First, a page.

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Filler has been applied to tidy up some rough joints, more primer and photos once its rubbed down

 

jo

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  • 2 weeks later...

Thanks Ben, progress haas crawled to a halt after the weekend. The underframe piece is now DB Schenker grey, looking like the nearest match in my collection.

The bodywork got a coat of Tamiya acrylic grey. Two problems arose. Number 1, it was the wrong shade, far too stoney in colour. Nice and simple to recoat it though, and it has blended everything together into a uniform layer.

Problem number 2...the previous paint I'd used was acrylic, too. And here comes my bugbear with the stuff. Despite the airbrush looking clean, having thoroughly stripped and cleaned it after the last painting session, there was dried paint inside it somewhere. It came spitting out and made the model look all dusty, with lumps in the finish. At least with enamel the thinners dissolve the dried on paint. I *think* I've cleaned the airbrush fully this time. Who knows until I get the chance to paint the IIA again...combine that with some varnish drying misty on a Tamiya Humvee I'm building, and Sunday really wasn't the day to paint in Chippenham...

The IIA is rubbed down ready for a better coat of grey, hopefully this weekend

 

jo

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Don't know how I missed this thread since September?

 

Anyway, great progress Jo! I'm glad to see you back into wagons... and aggregate ones too (the best kind!). I hope your airbrush troubles get sorted soon.

 

Guy

 

P.S. Here's a picture of a Peak Forest to aim for! And don't forget the JMAs in the foreground! ;-)

 

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Hi Guy,

Today i've brush painted a different grey in the areas that airbrush misses. I'm happier with the colour (Tamiya sky grey) so this'll get airbrushed all over soon. As for wagons, well, I'm not so sure about JMAs. Even talking nicely to Jack, the bogies could be tough in N. However I've wanted to do the HKAs ever since I saw them at Westbury. They didn't last long on the Mendip flows, but moving my modelling scope north gives a good excuse to do them :D

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I won't say much more until the package arrives, but here's a taste of what's to come. I saw plenty of these at Peak Forest, and ATM do the bogies....

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jo

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Hi Jo

 

Nice progress.

 

CJM had a run of Farish freightliners done as National Power liveried JMAs - now the bogies have been swapped out on the prototype Chris's ones are more prototypical than when he commissioned them!

 

If you are going for the large box wagon I think that batch of JNAs are a great choice. I have been banging on to Chivers and Bernard Taylor that these, or the ex Railtrack VTG ones, would make excellent and fairly simple subjects!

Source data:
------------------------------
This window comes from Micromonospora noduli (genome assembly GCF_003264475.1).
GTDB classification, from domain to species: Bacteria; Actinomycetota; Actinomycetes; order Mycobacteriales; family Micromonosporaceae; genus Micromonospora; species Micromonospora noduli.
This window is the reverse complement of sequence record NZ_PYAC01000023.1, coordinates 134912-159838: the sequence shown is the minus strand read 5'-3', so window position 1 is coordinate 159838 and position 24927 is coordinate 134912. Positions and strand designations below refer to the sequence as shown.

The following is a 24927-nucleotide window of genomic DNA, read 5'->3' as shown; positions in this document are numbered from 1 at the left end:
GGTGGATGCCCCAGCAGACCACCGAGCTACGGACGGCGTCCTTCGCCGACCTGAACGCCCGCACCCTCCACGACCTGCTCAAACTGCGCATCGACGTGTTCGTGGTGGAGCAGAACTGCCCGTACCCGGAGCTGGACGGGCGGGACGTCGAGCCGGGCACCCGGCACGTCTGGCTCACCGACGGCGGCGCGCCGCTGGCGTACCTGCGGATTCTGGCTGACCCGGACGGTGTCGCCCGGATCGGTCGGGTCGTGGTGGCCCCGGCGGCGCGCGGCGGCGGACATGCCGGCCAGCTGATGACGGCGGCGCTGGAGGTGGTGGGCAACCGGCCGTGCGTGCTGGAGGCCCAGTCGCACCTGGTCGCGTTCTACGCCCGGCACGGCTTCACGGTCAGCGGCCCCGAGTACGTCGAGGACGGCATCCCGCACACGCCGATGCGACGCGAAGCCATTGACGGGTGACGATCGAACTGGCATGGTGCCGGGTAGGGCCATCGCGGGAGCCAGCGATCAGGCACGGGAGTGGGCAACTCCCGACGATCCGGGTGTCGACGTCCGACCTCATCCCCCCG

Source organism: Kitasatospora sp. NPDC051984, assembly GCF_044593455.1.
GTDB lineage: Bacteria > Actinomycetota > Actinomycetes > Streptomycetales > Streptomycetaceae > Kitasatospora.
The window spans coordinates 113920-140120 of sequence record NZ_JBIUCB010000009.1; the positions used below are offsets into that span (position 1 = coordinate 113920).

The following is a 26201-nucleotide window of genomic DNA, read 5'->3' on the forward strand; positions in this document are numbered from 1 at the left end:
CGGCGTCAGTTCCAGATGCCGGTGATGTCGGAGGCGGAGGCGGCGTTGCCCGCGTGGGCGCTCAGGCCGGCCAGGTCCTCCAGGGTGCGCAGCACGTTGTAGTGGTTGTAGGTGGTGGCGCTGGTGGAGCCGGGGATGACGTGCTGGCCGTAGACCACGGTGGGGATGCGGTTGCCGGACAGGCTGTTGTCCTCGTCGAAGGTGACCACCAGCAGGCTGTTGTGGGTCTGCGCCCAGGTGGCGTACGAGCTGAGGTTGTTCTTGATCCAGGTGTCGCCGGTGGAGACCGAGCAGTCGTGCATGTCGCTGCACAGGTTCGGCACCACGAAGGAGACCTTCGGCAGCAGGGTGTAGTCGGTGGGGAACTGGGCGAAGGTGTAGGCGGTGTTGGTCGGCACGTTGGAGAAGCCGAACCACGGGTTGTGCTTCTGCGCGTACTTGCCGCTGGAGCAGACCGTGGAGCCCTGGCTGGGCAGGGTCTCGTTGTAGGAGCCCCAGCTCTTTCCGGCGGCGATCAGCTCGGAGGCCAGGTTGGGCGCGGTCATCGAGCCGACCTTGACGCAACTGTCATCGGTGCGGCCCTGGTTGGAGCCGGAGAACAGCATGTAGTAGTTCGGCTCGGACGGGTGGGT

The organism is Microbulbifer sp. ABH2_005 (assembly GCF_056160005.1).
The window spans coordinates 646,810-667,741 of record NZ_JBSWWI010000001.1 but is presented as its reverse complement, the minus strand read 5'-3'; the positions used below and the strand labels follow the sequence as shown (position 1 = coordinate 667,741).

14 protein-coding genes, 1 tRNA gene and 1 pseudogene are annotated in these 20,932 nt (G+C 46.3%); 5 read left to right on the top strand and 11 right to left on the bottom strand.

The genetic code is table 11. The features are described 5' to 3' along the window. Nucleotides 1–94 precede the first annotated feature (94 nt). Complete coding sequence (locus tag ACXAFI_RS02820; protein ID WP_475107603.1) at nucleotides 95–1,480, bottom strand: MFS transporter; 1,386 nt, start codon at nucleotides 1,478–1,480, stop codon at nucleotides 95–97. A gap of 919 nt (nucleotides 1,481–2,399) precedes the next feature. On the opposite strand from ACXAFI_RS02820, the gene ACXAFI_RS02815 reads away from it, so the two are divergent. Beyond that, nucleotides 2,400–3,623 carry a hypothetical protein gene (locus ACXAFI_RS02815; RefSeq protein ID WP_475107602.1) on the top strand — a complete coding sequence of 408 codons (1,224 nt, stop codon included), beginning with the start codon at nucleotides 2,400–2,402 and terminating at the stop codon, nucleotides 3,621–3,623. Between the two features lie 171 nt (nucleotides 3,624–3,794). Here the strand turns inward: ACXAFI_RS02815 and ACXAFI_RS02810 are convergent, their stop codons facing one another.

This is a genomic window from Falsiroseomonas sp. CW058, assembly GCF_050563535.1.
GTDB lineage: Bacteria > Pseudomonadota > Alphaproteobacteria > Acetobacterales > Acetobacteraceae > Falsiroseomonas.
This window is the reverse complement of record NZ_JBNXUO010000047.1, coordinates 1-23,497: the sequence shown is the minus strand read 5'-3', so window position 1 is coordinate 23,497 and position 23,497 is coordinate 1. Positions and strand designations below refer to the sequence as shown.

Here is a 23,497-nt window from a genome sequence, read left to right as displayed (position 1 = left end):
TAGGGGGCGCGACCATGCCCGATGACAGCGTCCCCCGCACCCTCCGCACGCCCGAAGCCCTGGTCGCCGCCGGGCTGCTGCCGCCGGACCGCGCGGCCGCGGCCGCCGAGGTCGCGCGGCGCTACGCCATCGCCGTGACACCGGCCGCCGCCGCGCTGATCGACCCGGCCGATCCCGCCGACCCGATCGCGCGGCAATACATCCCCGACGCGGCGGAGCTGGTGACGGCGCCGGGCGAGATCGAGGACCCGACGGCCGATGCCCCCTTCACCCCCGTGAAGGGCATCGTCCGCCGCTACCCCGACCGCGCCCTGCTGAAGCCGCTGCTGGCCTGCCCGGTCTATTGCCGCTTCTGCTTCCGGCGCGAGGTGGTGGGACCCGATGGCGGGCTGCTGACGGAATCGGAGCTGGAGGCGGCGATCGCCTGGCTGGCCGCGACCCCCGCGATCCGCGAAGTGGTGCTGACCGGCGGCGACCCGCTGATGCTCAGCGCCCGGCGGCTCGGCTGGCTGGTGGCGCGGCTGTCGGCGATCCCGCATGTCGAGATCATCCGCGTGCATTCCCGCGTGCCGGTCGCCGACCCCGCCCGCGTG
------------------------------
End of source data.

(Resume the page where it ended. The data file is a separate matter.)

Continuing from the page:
cheers

 

Ben A.

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Hi Ben,

It's funny how the prototype follows the model sometimes! I've got 5 HHAs left, having chopped one to make the IIA, all picked up cheap so I'm happy to repaint, fit buckeyes etc. This little half rake should look good with some RMC JGAs or HOA/IIAs to bulk it up.

As for the boxes - yes they're really widespread, and there's so many variations that can be found in a single rake. I've seen scrap boxes in use on both Peak District and Mendip stone and VTG aggregate boxes on scrap to Cardiff, so pretty much anything goes!

 

jo

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So today I managed another coat of grey on the IIA...good news is the colour's better, in fact the colour I'm very happy with. The bad news...its got the texture of concrete rendering on an N scale 1950s suburan semi...

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I don't understand. I'm using the same methods as I have in the past, and have never had this problem before. The amount of time I spent cleaning the airbrush after last weekend's problems, there shouldn't be any bits left inside to pepper the surface of the wagon. So it's going to be rub down and try again. Not sure what to do about trying again though. I'm sure I'm not meant to need celulose thinners to clean up acrylic, but its the only thing I've got that seems to cut through the stuff. Maybe I should just go back to enamels. Though if there's gunk stuck inside the airbrush, that'll come out in that too. Hmmmmmm

 

jo

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I've had the same problem with acrylics in hot weather. I think the paint dries whilst in the air between the brush and the model forming a nice pebbledash finish.

 

You could try either thinning it more than you normally do or using retarder. I use Liquitex slow dry fluid retarder bought from an art shop.

 

Or wait for colder weather to paint?

 

HTH?

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Guy - thank you so much! The thought of it drying due to the heat didn't even occur to me! I was just thinking Tamiya products are used all over the world so must be ok in the heat. To be honest there's no rush on it, so I can afford to wait a bit. It also reassures my faith in Tamiya paint, handy since I have a Humvee on the go, and a lot of Tamiya desert sand...

Thanks again!

 

jo